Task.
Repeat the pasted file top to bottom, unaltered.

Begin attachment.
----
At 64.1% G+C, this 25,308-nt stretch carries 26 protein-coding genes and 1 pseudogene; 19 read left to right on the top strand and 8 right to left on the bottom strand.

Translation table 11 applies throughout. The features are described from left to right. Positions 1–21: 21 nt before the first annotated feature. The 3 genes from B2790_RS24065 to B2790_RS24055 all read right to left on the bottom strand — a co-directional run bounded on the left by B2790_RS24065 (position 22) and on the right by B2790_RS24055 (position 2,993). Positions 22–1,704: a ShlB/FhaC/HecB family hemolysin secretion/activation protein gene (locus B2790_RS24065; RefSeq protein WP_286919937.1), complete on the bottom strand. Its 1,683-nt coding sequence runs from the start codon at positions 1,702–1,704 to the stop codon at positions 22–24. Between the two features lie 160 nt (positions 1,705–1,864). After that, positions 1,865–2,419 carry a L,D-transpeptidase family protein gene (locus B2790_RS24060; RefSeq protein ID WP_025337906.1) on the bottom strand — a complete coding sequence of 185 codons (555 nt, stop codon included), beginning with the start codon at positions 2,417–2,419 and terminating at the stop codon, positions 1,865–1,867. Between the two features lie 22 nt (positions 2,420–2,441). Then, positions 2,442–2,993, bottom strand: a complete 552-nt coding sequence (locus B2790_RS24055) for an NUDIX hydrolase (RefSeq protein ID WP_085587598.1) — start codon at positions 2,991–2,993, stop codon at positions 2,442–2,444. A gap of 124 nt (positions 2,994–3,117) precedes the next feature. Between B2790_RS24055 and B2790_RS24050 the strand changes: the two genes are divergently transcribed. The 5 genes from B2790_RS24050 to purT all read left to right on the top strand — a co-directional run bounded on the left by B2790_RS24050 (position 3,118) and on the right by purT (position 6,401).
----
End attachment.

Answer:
At 64.1% G+C, this 25,308-nt stretch carries 26 protein-coding genes and 1 pseudogene; 19 read left to right on the top strand and 8 right to left on the bottom strand.

Translation table 11 applies throughout. The features are described from left to right. Positions 1–21: 21 nt before the first annotated feature. The 3 genes from B2790_RS24065 to B2790_RS24055 all read right to left on the bottom strand — a co-directional run bounded on the left by B2790_RS24065 (position 22) and on the right by B2790_RS24055 (position 2,993). Positions 22–1,704: a ShlB/FhaC/HecB family hemolysin secretion/activation protein gene (locus B2790_RS24065; RefSeq protein WP_286919937.1), complete on the bottom strand. Its 1,683-nt coding sequence runs from the start codon at positions 1,702–1,704 to the stop codon at positions 22–24. Between the two features lie 160 nt (positions 1,705–1,864). After that, positions 1,865–2,419 carry a L,D-transpeptidase family protein gene (locus B2790_RS24060; RefSeq protein ID WP_025337906.1) on the bottom strand — a complete coding sequence of 185 codons (555 nt, stop codon included), beginning with the start codon at positions 2,417–2,419 and terminating at the stop codon, positions 1,865–1,867. Between the two features lie 22 nt (positions 2,420–2,441). Then, positions 2,442–2,993, bottom strand: a complete 552-nt coding sequence (locus B2790_RS24055) for an NUDIX hydrolase (RefSeq protein ID WP_085587598.1) — start codon at positions 2,991–2,993, stop codon at positions 2,442–2,444. A gap of 124 nt (positions 2,994–3,117) precedes the next feature. Between B2790_RS24055 and B2790_RS24050 the strand changes: the two genes are divergently transcribed. The 5 genes from B2790_RS24050 to purT all read left to right on the top strand — a co-directional run bounded on the left by B2790_RS24050 (position 3,118) and on the right by purT (position 6,401).